Science Fair Project Encyclopedia
The daughter of a wealthy West German industrialist who had been appointed his country's consul to Panama, seventeen-year-old Barbara Jakobs knew practically nothing about Roy Orbison when they were introduced in Leeds, England during Orbison's 1968 tour of Britain. They married in March of 1969 in Nashville, Tennessee where they lived until moving to Malibu, California in 1985. They had two sons, Roy Kelton Orbison, Jr. born in 1970 and Alexander Orbie Lee Orbison born in 1975 who is a drummer with the band, White Starr .
During the 1980s, Barbara Orbison managed her husband's career and was the Executive Producer of his 1987 album, In Dreams: The Greatest Hits plus his highly acclaimed January 1988 televised music special, Roy Orbison and Friends, A Black and White Night.
Following her husband's untimely passing in December of 1988, she took charge of his business affairs and has dedicated herself to promoting his music to ensuing generations. She worked with friend and fellow artist Jeff Lynne to put together the posthumous release of the King of Hearts album in 1992 as well as other record projects. Barbara Orbison co-produced "Only the Lonely: The Roy Orbison Story," a European stage musical.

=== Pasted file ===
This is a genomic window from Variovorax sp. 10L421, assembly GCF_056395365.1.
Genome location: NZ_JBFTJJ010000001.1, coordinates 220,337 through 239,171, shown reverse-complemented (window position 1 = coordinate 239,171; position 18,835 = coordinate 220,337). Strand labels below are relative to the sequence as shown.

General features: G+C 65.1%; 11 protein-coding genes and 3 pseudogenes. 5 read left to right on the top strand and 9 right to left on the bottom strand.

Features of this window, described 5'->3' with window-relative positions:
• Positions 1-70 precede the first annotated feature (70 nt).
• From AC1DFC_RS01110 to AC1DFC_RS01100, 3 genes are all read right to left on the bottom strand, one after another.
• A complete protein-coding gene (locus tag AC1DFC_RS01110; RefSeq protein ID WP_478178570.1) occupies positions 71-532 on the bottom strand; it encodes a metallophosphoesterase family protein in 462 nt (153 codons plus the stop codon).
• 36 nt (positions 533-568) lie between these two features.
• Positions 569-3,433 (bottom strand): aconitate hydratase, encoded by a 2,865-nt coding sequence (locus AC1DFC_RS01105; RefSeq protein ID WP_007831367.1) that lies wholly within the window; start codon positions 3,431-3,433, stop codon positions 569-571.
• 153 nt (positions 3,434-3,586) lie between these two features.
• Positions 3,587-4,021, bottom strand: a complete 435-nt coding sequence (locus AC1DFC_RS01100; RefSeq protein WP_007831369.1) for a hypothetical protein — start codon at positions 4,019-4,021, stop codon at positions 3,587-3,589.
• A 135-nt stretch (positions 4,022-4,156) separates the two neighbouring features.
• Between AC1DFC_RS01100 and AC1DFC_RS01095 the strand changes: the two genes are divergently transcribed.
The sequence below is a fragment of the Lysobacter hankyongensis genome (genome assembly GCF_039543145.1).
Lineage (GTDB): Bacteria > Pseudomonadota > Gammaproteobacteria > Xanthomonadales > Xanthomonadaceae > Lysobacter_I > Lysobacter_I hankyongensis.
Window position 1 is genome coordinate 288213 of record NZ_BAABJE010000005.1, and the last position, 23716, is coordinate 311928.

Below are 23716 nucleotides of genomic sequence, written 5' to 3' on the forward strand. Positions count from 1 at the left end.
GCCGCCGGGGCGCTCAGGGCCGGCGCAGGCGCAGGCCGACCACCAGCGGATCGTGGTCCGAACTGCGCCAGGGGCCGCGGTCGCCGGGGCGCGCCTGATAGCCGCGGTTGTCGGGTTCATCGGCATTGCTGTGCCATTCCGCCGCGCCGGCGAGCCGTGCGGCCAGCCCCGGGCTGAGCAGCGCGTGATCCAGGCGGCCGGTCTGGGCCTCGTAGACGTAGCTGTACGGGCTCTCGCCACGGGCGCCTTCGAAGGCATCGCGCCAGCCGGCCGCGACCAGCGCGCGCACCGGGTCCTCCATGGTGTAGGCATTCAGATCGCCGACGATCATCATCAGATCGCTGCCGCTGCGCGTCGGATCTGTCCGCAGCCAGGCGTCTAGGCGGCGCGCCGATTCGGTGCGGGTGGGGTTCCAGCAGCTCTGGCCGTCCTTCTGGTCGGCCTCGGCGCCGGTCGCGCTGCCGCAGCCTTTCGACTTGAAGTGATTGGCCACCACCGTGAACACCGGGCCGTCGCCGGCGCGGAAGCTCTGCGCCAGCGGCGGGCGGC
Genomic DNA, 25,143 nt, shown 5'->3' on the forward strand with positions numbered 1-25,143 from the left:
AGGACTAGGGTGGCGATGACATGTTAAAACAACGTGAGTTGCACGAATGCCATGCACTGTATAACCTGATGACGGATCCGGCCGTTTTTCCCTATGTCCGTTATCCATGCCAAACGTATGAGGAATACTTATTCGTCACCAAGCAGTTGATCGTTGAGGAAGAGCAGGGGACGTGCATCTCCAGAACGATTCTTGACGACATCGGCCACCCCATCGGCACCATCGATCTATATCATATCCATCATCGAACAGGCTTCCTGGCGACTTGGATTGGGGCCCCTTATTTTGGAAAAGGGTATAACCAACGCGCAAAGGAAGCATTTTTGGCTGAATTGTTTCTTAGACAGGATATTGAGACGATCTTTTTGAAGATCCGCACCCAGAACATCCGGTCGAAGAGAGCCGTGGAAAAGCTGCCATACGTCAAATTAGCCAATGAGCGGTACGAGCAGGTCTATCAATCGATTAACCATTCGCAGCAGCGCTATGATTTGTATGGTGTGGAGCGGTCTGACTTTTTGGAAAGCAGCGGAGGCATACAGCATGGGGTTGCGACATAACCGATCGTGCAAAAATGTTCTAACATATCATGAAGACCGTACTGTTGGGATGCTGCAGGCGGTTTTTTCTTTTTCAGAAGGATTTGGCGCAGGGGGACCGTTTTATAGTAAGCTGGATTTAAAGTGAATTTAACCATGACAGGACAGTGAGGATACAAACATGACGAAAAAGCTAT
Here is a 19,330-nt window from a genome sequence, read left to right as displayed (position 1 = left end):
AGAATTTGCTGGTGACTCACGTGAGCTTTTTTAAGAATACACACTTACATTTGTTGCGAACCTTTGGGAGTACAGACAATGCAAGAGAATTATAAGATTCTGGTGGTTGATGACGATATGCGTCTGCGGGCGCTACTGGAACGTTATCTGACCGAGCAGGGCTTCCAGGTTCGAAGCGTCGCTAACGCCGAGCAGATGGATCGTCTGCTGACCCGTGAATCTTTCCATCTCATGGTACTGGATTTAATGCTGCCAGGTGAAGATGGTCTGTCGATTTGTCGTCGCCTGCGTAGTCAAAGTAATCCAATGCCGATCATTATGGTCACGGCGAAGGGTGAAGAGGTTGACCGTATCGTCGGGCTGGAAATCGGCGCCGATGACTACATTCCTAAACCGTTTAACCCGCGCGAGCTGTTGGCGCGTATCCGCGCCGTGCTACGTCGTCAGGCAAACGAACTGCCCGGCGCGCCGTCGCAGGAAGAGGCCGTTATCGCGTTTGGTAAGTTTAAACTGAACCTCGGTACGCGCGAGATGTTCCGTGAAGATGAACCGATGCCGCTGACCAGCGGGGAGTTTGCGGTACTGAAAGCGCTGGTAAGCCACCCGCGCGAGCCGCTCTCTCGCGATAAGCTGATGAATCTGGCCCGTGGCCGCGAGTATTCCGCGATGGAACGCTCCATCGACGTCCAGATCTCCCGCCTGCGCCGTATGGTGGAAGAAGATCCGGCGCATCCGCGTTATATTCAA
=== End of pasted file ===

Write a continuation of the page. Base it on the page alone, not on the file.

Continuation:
In late 1993 the family home was destroyed by brush fires that swept through her property and that of many others in the Malibu area. Although she maintains a residence on the West Coast, Orbison returned to Nashville where she purchased a home as well as a commercial property to house her music publishing business. Her company, "Still Working Music," employs songwriters such as Tommy Lee James and Billy Burnette .
Orbison has been involved with charitable causes in aid of the homeless. For HBO's Showtime, in 1991 she produced a Roy Orbison tribute at the Universal Amphitheatre in Los Angeles that raised in excess of $1 million for the city's homeless. In addition, she personally funds "Orbison House," a 21-unit residence for the mentally impaired homeless of Los Angeles.
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